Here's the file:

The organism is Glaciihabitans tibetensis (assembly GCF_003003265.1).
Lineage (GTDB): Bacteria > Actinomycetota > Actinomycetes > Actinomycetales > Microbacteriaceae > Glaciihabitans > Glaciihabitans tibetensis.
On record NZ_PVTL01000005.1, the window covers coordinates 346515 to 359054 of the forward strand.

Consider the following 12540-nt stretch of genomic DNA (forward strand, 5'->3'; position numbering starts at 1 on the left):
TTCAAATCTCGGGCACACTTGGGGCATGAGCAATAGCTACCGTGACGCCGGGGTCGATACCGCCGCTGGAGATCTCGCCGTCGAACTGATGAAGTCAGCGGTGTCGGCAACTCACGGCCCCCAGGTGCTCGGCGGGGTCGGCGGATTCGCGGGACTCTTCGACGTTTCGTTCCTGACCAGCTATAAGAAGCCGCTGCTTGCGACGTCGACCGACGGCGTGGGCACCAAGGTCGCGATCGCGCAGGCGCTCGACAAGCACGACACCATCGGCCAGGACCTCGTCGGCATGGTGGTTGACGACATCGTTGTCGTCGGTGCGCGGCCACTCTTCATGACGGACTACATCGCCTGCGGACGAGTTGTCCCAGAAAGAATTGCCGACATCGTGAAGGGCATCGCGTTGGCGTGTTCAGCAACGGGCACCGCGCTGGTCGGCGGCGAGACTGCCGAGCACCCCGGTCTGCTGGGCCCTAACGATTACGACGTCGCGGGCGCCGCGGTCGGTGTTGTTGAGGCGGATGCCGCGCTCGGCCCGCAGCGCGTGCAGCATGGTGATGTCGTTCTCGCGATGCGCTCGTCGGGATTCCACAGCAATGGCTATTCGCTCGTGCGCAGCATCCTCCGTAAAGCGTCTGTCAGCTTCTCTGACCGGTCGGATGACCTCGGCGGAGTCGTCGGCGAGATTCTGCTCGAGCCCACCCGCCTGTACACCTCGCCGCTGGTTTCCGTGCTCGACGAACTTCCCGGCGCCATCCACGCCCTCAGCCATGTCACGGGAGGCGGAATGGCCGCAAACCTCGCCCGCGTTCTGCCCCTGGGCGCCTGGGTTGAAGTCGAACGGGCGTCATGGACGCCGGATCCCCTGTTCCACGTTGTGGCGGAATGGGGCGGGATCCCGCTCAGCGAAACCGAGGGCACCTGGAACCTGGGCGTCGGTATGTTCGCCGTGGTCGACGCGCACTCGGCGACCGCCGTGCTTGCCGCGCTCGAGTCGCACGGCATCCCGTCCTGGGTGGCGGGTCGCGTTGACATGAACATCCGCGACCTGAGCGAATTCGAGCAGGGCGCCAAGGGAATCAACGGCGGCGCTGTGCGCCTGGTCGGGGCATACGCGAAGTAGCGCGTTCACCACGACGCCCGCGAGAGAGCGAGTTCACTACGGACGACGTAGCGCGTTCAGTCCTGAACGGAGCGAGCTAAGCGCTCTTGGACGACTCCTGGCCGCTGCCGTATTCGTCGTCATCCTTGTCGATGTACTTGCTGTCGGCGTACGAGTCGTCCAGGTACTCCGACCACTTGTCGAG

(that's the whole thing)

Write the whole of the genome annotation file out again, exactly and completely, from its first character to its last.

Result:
The organism is Glaciihabitans tibetensis (assembly GCF_003003265.1).
Lineage (GTDB): Bacteria > Actinomycetota > Actinomycetes > Actinomycetales > Microbacteriaceae > Glaciihabitans > Glaciihabitans tibetensis.
On record NZ_PVTL01000005.1, the window covers coordinates 346515 to 359054 of the forward strand.

Consider the following 12540-nt stretch of genomic DNA (forward strand, 5'->3'; position numbering starts at 1 on the left):
TTCAAATCTCGGGCACACTTGGGGCATGAGCAATAGCTACCGTGACGCCGGGGTCGATACCGCCGCTGGAGATCTCGCCGTCGAACTGATGAAGTCAGCGGTGTCGGCAACTCACGGCCCCCAGGTGCTCGGCGGGGTCGGCGGATTCGCGGGACTCTTCGACGTTTCGTTCCTGACCAGCTATAAGAAGCCGCTGCTTGCGACGTCGACCGACGGCGTGGGCACCAAGGTCGCGATCGCGCAGGCGCTCGACAAGCACGACACCATCGGCCAGGACCTCGTCGGCATGGTGGTTGACGACATCGTTGTCGTCGGTGCGCGGCCACTCTTCATGACGGACTACATCGCCTGCGGACGAGTTGTCCCAGAAAGAATTGCCGACATCGTGAAGGGCATCGCGTTGGCGTGTTCAGCAACGGGCACCGCGCTGGTCGGCGGCGAGACTGCCGAGCACCCCGGTCTGCTGGGCCCTAACGATTACGACGTCGCGGGCGCCGCGGTCGGTGTTGTTGAGGCGGATGCCGCGCTCGGCCCGCAGCGCGTGCAGCATGGTGATGTCGTTCTCGCGATGCGCTCGTCGGGATTCCACAGCAATGGCTATTCGCTCGTGCGCAGCATCCTCCGTAAAGCGTCTGTCAGCTTCTCTGACCGGTCGGATGACCTCGGCGGAGTCGTCGGCGAGATTCTGCTCGAGCCCACCCGCCTGTACACCTCGCCGCTGGTTTCCGTGCTCGACGAACTTCCCGGCGCCATCCACGCCCTCAGCCATGTCACGGGAGGCGGAATGGCCGCAAACCTCGCCCGCGTTCTGCCCCTGGGCGCCTGGGTTGAAGTCGAACGGGCGTCATGGACGCCGGATCCCCTGTTCCACGTTGTGGCGGAATGGGGCGGGATCCCGCTCAGCGAAACCGAGGGCACCTGGAACCTGGGCGTCGGTATGTTCGCCGTGGTCGACGCGCACTCGGCGACCGCCGTGCTTGCCGCGCTCGAGTCGCACGGCATCCCGTCCTGGGTGGCGGGTCGCGTTGACATGAACATCCGCGACCTGAGCGAATTCGAGCAGGGCGCCAAGGGAATCAACGGCGGCGCTGTGCGCCTGGTCGGGGCATACGCGAAGTAGCGCGTTCACCACGACGCCCGCGAGAGAGCGAGTTCACTACGGACGACGTAGCGCGTTCAGTCCTGAACGGAGCGAGCTAAGCGCTCTTGGACGACTCCTGGCCGCTGCCGTATTCGTCGTCATCCTTGTCGATGTACTTGCTGTCGGCGTACGAGTCGTCCAGGTACTCCGACCACTTGTCGAG